Covered with forests and swamps, Polissia is a relatively sparsely populated historical region bordering Belarus and Poland in the north of Ukraine. Due to natural conditions and low-level urbanisation, traditional culture and folk crafts have been perfectly preserved in this area. For example, bortnytstvo (wild-honey farming) is still practiced here. In the place of free lands and abandoned hamlets, eco-farms appear in Polissia. The thirty-kilometre-long Chornobyl Exclusion Zone, where one of the biggest environmental disasters in the history of humanity occurred more than 30 years ago, is located in the region.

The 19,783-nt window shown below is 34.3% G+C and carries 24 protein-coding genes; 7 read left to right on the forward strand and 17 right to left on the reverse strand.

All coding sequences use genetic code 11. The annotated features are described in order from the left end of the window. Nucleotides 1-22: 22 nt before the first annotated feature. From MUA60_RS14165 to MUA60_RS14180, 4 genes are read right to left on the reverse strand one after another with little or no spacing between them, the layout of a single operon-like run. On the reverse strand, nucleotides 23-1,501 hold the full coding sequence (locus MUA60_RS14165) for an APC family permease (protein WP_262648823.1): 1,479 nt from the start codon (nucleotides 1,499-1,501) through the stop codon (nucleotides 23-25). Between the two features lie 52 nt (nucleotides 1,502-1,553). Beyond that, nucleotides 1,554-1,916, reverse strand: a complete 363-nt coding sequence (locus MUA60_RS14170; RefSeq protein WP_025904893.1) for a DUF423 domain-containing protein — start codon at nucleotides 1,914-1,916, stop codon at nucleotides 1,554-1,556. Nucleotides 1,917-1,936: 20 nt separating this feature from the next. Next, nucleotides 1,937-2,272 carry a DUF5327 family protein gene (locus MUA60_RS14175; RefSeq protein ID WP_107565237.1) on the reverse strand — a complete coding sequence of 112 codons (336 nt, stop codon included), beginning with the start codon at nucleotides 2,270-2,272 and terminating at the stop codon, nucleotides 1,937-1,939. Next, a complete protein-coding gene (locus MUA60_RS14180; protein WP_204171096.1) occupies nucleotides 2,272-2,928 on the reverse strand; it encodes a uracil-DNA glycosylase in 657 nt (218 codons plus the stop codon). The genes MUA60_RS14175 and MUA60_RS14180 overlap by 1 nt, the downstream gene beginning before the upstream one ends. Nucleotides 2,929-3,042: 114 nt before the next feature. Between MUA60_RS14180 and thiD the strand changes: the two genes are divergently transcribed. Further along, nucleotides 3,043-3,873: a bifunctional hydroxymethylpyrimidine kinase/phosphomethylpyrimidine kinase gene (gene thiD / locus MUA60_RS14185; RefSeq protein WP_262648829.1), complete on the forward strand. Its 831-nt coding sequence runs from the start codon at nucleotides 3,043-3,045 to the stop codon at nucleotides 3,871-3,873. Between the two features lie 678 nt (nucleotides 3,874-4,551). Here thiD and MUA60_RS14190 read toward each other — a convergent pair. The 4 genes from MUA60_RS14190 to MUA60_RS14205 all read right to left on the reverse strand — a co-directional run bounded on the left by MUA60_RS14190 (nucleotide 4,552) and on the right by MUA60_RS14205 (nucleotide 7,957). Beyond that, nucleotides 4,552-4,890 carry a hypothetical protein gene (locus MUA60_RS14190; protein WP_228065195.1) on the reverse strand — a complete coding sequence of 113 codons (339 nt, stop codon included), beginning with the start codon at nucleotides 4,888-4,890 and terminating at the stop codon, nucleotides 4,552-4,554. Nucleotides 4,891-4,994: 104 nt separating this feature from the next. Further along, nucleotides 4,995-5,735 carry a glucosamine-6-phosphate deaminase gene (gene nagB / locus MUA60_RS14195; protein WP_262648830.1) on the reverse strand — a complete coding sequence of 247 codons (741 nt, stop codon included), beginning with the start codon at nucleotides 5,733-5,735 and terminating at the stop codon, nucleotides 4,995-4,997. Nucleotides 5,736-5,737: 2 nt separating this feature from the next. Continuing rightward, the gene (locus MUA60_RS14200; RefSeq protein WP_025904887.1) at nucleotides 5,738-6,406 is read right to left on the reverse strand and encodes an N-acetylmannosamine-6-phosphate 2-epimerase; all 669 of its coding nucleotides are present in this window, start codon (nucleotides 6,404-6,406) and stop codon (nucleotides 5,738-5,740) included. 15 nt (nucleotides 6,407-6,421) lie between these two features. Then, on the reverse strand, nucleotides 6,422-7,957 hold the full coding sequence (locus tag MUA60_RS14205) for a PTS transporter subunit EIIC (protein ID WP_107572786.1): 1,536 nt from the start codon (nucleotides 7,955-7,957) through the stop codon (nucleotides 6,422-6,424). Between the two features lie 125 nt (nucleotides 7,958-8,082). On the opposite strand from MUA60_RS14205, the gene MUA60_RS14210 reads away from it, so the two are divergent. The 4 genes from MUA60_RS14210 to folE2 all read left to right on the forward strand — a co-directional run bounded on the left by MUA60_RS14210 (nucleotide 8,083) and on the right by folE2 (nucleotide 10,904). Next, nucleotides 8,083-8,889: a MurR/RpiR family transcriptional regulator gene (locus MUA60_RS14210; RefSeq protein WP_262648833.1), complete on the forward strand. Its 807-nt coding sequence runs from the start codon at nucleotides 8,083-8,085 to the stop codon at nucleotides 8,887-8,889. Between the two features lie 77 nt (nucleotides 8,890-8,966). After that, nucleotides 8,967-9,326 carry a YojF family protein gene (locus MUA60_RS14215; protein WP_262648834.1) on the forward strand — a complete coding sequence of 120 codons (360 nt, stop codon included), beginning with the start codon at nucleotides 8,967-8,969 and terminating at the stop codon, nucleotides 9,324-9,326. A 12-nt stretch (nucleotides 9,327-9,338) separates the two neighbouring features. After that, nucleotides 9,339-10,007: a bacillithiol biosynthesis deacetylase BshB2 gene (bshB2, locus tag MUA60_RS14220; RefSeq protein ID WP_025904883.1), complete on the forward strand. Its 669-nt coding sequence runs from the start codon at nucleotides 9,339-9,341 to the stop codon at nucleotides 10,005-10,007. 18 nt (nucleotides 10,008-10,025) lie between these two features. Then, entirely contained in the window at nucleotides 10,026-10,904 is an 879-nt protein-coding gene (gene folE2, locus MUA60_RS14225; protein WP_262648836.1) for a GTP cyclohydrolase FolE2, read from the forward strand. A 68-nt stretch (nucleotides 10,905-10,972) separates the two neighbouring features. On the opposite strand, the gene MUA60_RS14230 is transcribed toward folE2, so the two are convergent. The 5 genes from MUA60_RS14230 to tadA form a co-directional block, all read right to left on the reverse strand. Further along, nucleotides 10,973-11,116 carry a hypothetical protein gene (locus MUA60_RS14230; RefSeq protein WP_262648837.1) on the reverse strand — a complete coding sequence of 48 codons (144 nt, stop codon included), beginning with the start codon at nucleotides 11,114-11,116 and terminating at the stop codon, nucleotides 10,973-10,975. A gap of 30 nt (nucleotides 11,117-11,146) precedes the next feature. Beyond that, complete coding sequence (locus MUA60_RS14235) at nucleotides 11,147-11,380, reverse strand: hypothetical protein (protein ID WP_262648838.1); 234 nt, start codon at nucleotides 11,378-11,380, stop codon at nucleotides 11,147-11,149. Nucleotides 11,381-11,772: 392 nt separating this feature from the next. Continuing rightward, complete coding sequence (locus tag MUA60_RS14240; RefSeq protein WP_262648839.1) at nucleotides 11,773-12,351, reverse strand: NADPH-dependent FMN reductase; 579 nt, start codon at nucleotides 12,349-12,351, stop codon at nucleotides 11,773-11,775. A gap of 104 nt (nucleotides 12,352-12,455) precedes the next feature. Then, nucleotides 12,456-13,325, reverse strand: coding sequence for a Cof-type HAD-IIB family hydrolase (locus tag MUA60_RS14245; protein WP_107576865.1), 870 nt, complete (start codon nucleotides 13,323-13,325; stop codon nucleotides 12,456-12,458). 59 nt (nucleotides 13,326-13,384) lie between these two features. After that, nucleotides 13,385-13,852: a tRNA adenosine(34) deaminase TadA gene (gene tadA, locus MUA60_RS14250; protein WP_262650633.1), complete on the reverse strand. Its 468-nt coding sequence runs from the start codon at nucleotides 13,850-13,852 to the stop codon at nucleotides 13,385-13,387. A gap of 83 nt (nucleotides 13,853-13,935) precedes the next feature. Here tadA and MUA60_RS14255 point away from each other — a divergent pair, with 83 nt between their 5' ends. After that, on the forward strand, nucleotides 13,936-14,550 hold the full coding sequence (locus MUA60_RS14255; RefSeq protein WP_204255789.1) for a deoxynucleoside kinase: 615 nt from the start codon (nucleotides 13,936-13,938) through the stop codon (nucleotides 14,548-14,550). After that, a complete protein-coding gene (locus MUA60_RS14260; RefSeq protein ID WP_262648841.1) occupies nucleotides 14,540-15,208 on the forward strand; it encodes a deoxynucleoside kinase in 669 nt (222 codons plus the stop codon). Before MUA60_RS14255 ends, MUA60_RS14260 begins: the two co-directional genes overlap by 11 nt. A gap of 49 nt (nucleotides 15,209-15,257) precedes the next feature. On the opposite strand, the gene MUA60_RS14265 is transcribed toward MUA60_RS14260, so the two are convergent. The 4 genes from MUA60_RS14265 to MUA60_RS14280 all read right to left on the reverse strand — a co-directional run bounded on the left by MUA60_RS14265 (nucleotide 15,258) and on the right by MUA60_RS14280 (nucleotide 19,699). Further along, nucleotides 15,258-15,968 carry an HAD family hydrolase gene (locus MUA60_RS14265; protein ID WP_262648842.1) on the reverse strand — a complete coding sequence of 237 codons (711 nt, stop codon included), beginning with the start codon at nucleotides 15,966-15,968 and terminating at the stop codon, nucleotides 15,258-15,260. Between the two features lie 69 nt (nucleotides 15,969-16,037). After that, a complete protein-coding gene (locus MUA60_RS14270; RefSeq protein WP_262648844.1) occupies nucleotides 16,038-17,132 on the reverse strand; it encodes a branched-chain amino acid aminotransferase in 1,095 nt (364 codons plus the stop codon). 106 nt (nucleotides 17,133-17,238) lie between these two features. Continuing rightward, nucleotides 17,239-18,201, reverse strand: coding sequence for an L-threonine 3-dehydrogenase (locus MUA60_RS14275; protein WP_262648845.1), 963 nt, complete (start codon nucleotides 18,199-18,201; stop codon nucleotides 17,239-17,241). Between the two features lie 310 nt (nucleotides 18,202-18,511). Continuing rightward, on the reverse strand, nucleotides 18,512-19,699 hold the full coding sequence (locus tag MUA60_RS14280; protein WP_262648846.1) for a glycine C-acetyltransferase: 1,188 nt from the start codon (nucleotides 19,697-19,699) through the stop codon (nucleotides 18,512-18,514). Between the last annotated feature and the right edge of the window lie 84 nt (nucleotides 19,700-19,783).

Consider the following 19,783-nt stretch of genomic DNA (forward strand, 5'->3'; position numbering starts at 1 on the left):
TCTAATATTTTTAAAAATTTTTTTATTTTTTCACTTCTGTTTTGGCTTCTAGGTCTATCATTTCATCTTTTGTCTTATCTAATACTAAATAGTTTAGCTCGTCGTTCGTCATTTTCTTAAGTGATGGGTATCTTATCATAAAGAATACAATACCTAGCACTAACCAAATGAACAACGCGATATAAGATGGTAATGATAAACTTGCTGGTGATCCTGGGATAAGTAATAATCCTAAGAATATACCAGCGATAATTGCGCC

Prypyat-Stohid is a unique nature preserve covered in a web of waterways. That is why one of the two park's water arteries is called Stohid. Learn more about this park from our video!
This is the view on Shatski lakes from the bird's eye view. Rightly so a great number of rare birds live here. Take a look at this beauty.
“Duga” is the last still-standing object of the USSR nuclear shield, known in the western mass media as “Russian Woodpecker”. The brightest minds were involved in this project and all data about it is still classified. Why this technological monument is also called “the monument to a failure” check out in our video.
The Korostyshiv canyon is an abandoned granite quarry in Polissia, that turned into a deep lake, surrounded by rocks. Pines, fur-trees, and birches grow on top of rocks and create fanciful landscapes.
The Korostyshiv canyon